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February 2, 2016

Bryson DeChambeau

Dubai, United Arab Emirates

MICHAEL GIBBONS: Bryson, welcome to Dubai and the OMEGA Dubai Desert Classic.

BRYSON DeCHAMBEAU: Thank you for having me. This is awesome. Pretty cool for an amateur.

MICHAEL GIBBONS: Give your thoughts, even the last two weeks, reflect on The Desert Swing so far and how it's going for you. Do you enjoy it?

BRYSON DeCHAMBEAU: Yeah, the hospitality has been incredible to be honest with you. I can't say thank you enough to the whole European Tour and The Desert Swing, it's just been awesome. Done a great job and had incredible hospitality and the generosity around here has been great. It's been well received and I'm greatly appreciative of that, and I look forward to coming back the next few years, I would definitely say so.

Again, regarding the past two weeks, it's been fun. Learned a lot. Messed up a couple times but that's how it goes as an intern, so it's fun.

MICHAEL GIBBONS: Quick thoughts on the golf course. Have you seen it yet?

BRYSON DeCHAMBEAU: You know what, I have not seen it. I'm going to go play nine this afternoon and play 18 tomorrow, and play as an amateur with Thorbj√ɬłrn Olesen. That will be fun, he'll be the professional and I'll be the amateur. It will be a good time, though.

Q. How much does a 64 and a 65 in this country give you a boost ahead of a tournament like this?
BRYSON DeCHAMBEAU: It's great confidence, no doubt, to shoot a low number like that, and I know I can do it. It's just a matter of staying in the moment and staying in your rhythm and getting your job done, right. You have to go out there and execute.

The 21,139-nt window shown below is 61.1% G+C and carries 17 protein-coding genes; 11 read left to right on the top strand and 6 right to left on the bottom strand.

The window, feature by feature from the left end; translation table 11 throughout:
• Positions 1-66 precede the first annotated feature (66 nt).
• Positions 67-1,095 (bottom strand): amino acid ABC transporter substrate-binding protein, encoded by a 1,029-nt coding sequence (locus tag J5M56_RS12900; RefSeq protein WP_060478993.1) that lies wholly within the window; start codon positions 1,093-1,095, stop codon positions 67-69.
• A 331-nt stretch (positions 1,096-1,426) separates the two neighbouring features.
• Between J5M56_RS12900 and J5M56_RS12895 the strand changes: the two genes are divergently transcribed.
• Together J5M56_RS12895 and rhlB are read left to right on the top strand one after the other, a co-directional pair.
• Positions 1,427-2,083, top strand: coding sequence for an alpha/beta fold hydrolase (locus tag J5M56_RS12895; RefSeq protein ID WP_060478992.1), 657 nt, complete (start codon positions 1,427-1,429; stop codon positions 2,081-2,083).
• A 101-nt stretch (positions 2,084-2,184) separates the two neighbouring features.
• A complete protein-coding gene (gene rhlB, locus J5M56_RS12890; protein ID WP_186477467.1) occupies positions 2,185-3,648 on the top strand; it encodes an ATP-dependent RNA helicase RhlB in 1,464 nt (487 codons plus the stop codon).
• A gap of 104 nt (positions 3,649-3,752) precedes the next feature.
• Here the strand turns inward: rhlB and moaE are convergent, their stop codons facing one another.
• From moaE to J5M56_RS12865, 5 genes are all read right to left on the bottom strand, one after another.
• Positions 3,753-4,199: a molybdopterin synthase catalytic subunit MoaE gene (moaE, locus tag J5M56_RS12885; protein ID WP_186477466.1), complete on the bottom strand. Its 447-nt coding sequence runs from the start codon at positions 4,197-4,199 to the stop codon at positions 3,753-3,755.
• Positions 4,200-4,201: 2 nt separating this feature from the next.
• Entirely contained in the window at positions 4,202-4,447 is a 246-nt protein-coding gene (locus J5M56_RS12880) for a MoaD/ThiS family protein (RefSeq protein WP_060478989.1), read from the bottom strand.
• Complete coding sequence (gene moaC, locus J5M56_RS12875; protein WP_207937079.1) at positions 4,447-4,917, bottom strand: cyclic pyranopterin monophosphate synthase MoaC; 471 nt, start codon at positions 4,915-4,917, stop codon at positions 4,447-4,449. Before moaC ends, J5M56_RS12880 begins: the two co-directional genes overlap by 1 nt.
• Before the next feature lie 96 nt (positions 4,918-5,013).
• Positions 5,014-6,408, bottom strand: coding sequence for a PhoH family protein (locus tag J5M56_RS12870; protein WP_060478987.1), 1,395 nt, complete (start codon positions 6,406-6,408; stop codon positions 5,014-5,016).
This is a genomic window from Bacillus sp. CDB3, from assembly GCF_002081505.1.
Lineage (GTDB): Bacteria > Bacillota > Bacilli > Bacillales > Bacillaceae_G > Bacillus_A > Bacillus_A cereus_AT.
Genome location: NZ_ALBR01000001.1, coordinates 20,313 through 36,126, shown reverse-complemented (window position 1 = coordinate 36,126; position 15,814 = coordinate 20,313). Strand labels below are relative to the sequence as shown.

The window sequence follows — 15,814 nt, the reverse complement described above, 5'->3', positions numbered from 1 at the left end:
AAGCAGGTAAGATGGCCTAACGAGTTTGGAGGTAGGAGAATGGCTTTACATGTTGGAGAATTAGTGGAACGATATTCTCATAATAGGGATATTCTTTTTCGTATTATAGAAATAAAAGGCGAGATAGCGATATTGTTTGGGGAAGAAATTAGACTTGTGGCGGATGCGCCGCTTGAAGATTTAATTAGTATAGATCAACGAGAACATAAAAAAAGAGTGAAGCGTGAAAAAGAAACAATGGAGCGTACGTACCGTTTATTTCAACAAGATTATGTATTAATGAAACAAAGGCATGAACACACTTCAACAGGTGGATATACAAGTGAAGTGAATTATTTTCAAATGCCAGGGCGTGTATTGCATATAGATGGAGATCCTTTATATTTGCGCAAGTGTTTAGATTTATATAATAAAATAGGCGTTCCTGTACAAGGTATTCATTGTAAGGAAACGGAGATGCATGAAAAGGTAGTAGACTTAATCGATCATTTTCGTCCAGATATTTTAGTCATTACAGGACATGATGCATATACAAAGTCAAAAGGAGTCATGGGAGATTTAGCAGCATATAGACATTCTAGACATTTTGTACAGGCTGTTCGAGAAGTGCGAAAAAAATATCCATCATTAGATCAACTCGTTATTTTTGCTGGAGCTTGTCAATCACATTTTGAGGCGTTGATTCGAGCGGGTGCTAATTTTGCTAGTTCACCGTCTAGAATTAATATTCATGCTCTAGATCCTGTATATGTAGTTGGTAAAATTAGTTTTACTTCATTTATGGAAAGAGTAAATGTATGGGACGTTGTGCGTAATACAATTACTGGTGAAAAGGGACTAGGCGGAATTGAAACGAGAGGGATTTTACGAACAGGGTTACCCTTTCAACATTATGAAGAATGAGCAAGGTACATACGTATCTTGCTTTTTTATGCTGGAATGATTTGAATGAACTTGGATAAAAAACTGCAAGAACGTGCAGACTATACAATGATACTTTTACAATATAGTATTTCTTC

Unfortunately my mind-set has not been in the best frame of mind, and working on that, figuring out how to deal with some different things. If I can get that past me and work on focusing on the next shot in hand, I think I can do pretty well.

Q. And how does it feel when people say you're the most interesting man in golf?
BRYSON DeCHAMBEAU: Again, I'm just a person. I just look at myself as, hey, I'm here to play some golf and do my best, whether that's a win or an major championship, doesn't matter, it's about learning every singling day. In regards to being the most interesting person in golf, look, I just like being different I guess, and if people say that I'm that, then it's fun. It's fun. I guess it's cool.

Q. Something like a 22-year-old Jordan Spieth the No. 1 player in the world, you are 22; how much does that motivate you?
BRYSON DeCHAMBEAU: Oh, absolutely. Jordan Spieth is an incredible ambassador. He's done a lot for the game already at 22. To see him performing so well and No. 1 in the world, that's just unbelievable. I certainly didn't imagine that for anybody when I was growing up.

I thought Tiger would always be No. 1. Obviously that's changed a little bit and I look forward to playing some more golf with him and hopefully competing with the best for quite a while.

Q. You joined four other big names when you won those two amateur tournaments last year. Did that put a lot of pressure on you, knowing you're in such esteemed company?
BRYSON DeCHAMBEAU: No, again, pressure is put on yourself, right, as you said. It's something that I try not to do. It's obviously a great feat but I'm not focusing on that. I'm focusing on the journey, the process, every single shot I'm trying to hit the next best shot, right.

And so if I can only -- if I only focus on that, then the rest will take care of itself. But if I think about, oh, wow, I've done this, I've done that, and I want to do this, and I want to do that, I'm going to lose sight of what's really important and that's playing the next golf the next shot at hand.

Q. Is it possible to get your wooden clubs the same length as irons? It's very difficult, isn't it?
BRYSON DeCHAMBEAU: You're saying the driver, 3-wood, hybrid? Yeah, so we're working on that. That's a difficult task because of the regulations from the R&A and USGA. They obviously have a COR limit and we are trying to figure out a way to make them the same length. That would be pretty cool.

We've definitely thought about that. We definitely test it out but it doesn't work very well obviously -- it works fine. It just doesn't go far enough on the driver and the 3-wood. It only goes to 255, 260, rolls out to that, and it could go a little bit further, depending on the conditions.

But again, the distance gap between the driver/3-wood and 3-wood/hybrid is probably around seven -- six, seven, eight degrees depending on who you are, right. And my irons are all four to five degrees of loft different. And that four to five degrees loft difference, when swung at 90 miles an hour, goes 12 to 13 yards further.